Cognitive computing isn't the same thing, though so much of all this seems to overlap. Cognitive computing (part of cognitive science) and attempts to simulate the human thought process.

As I said, these things overlap, at least to someone like myself who isn't really working in these fields. Maybe it makes a kind of sense that AI, cognitive and cognizant computing, signal processing, machine learning, natural language processing, speech and vision recognition, human-computer interaction and probably a dozen I'm forgetting. I suspect that all these things will converge at some point in the future to create the ultimate AI.

I don't see as many mentions these days to the Internet of things (IoT) as I did a decade ago. Internet-enabled objects exist in my home as "appliances." This morning I was checking my Ecobee app which is my wireless home energy monitor. I assume that it is already and will in the future be better at a kind of cognizant device that monitors my home environmental conditions and make adjustments based on my settings and the three sensors that monitor our activity. It knows that no one is upstairs and so drops the temperature there - though no lower than what I have told it. It also suggests changes to my settings and reminds me to change the filter every three months. I always di that on the solstices and equinoxes anyway but if I miss that date by a day or two, it adjust the next change accordingly. Quite a fussy and OCD device. It could connect to my Alexa devices but I haven't allowed that yet. Maybe one day it will just do it on its own and tell me "It's for your own good, Kenneth."

Streaming Learning

video playerThis past summer for the first time ever, streaming services captured more viewers than cable or broadcast TV, according to new data from Nielsen. Streaming has outperformed broadcast before, but never broadcast and cable in the same month. It's a close race though.
In the U.S., streaming captured 34.8% of viewership in July, while cable accounted for 34.4% and broadcast came in third at 21.6%.

When I read an article such as "Reasons Why Video Streaming Is The Future Of Education In 2022," the reasons are really the reasons why we should be offering online learning. Streaming is just a newer delivery method.

The history of distance learning goes from correspondence (snail mail) to broadcast and ITV, to videotapes, CDs and DVDs, the Internet (the earlier and slower version), and now streaming. When video first appeared in classrooms as broadcast, ITV and even on tapes it was sometimes considered controversial. Did it have educational value? Was it a lazy way to teach? Didn't students get enough video at home? But that is no longer true in almost every instance. Video is effective for learning. Online video has been shown to enhance comprehension and retention of information, support multi-modal learning, can help develop digital literacies when it is taught rather than just consumed. It can also be a more cost-effective learning solution, and can be repurposed in multiple ways.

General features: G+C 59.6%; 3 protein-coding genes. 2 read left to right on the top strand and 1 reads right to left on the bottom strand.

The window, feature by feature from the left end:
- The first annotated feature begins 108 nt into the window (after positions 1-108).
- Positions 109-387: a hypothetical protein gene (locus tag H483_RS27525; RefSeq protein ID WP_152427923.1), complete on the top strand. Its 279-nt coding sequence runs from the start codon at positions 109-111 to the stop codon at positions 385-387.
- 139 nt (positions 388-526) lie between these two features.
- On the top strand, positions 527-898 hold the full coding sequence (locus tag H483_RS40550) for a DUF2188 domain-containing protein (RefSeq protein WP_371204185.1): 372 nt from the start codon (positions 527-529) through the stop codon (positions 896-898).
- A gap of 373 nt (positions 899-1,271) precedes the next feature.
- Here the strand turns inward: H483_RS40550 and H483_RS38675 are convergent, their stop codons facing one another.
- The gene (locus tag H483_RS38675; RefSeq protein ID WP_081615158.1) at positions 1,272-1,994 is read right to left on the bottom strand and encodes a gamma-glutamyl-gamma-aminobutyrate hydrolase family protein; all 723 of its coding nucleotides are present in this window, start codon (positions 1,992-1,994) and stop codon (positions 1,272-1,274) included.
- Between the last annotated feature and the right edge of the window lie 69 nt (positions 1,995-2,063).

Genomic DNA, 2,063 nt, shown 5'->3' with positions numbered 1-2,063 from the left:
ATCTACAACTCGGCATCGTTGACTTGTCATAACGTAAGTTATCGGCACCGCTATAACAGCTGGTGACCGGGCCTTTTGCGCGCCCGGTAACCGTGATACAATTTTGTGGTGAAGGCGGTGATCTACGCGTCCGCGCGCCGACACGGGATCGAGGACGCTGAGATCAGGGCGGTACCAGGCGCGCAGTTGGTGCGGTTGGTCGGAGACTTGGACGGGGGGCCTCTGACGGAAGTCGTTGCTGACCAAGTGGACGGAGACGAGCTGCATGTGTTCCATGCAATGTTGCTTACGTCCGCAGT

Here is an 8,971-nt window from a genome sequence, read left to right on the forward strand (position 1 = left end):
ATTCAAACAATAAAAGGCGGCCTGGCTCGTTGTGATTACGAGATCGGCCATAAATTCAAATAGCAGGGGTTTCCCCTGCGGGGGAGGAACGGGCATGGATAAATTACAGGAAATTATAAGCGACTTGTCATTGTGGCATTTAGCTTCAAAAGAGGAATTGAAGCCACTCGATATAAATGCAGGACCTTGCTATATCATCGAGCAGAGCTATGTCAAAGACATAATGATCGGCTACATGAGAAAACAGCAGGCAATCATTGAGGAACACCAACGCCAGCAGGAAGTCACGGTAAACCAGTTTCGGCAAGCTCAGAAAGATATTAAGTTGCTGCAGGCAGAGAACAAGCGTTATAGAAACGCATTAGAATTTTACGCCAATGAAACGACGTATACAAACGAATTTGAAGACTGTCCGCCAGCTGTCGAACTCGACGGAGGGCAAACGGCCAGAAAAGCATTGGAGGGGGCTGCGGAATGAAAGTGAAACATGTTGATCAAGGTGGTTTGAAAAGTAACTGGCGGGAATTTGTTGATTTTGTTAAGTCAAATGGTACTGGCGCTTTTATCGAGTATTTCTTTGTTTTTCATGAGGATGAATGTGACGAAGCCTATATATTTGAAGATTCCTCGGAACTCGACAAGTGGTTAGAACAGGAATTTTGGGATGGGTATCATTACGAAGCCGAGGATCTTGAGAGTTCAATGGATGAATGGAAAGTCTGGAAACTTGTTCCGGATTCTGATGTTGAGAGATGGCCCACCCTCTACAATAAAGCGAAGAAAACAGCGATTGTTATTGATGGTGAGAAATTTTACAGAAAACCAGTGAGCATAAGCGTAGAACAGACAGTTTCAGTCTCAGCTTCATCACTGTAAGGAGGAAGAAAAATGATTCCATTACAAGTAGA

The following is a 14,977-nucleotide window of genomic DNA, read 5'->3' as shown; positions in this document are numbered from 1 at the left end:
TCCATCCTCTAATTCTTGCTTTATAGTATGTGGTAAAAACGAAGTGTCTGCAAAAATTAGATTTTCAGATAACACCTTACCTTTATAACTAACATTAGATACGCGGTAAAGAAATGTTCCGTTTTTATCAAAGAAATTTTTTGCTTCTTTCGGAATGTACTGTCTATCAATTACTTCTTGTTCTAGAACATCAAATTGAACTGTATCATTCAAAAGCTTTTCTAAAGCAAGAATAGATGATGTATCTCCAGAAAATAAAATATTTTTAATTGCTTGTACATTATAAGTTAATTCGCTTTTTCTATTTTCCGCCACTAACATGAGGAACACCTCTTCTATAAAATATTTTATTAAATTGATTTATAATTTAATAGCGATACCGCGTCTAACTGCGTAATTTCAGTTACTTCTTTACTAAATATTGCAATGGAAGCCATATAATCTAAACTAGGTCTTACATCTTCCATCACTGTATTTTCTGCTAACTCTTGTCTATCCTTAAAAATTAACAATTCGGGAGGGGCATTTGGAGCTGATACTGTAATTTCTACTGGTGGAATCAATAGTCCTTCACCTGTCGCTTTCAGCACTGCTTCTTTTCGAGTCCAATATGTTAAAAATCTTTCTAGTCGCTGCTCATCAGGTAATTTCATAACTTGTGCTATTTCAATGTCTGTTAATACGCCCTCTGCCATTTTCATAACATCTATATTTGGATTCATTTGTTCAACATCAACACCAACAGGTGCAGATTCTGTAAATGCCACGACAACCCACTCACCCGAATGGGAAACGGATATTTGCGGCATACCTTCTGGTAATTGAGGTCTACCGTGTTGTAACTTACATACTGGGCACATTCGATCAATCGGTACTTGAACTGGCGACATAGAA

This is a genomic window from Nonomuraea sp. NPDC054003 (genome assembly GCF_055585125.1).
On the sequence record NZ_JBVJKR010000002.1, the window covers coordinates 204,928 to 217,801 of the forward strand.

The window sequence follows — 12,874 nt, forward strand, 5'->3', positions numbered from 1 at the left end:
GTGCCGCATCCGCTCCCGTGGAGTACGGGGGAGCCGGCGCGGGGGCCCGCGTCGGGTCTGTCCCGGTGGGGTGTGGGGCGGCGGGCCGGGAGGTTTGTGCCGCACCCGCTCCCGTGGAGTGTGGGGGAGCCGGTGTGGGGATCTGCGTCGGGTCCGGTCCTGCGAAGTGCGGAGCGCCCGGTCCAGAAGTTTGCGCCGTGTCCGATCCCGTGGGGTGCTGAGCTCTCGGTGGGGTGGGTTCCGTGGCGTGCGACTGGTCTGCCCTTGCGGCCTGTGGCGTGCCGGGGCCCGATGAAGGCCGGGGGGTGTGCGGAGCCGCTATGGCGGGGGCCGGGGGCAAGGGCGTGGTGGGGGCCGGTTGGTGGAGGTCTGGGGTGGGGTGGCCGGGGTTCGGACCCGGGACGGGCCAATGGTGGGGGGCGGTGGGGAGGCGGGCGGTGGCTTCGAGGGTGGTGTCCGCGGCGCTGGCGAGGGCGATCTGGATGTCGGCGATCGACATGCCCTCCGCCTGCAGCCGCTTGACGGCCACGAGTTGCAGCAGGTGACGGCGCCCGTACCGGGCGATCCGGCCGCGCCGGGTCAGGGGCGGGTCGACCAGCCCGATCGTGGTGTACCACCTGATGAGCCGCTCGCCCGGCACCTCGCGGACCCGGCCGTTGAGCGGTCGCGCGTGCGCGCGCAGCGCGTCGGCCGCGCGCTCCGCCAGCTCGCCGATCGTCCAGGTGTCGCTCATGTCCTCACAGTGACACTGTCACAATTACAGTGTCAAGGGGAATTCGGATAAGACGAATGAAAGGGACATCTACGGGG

Frequently, video is a supplement to make additional material available to students online. Some movements, like the flipped classroom, used online videos to swap lectures and classroom time. And this is true beyond traditional classrooms and schools as video became a training model for employees and customers.

When you use a streaming service (Netflix, Apple+ et al) you are almost always watching recorded videos. But the newer use of streaming is live streaming. Teachers are live streaming lectures and lessons to fully online students and also to students when you can’t meet in person. The real-time nature of live video allows a virtual classroom to be interactive in ways similar to in-person lessons.

Educational live streaming goes beyond lectures. There are also discussion panels, debates, guest speakers, presentations, virtual field trips, laboratory exercises, tutorials on demand and workshops.

Live streaming almost alw and "interact" sometimes ays ends up being recorded video later. Many presentations I register for that are live are later offered as a recording. That's great but it does make me feel less of an obligation sometimes to watch it live. Yes, I can sometimes ask questions in the live sessions, but I've gotten so used to recording TV programs and watching them later that it has carried over to "educational" applications.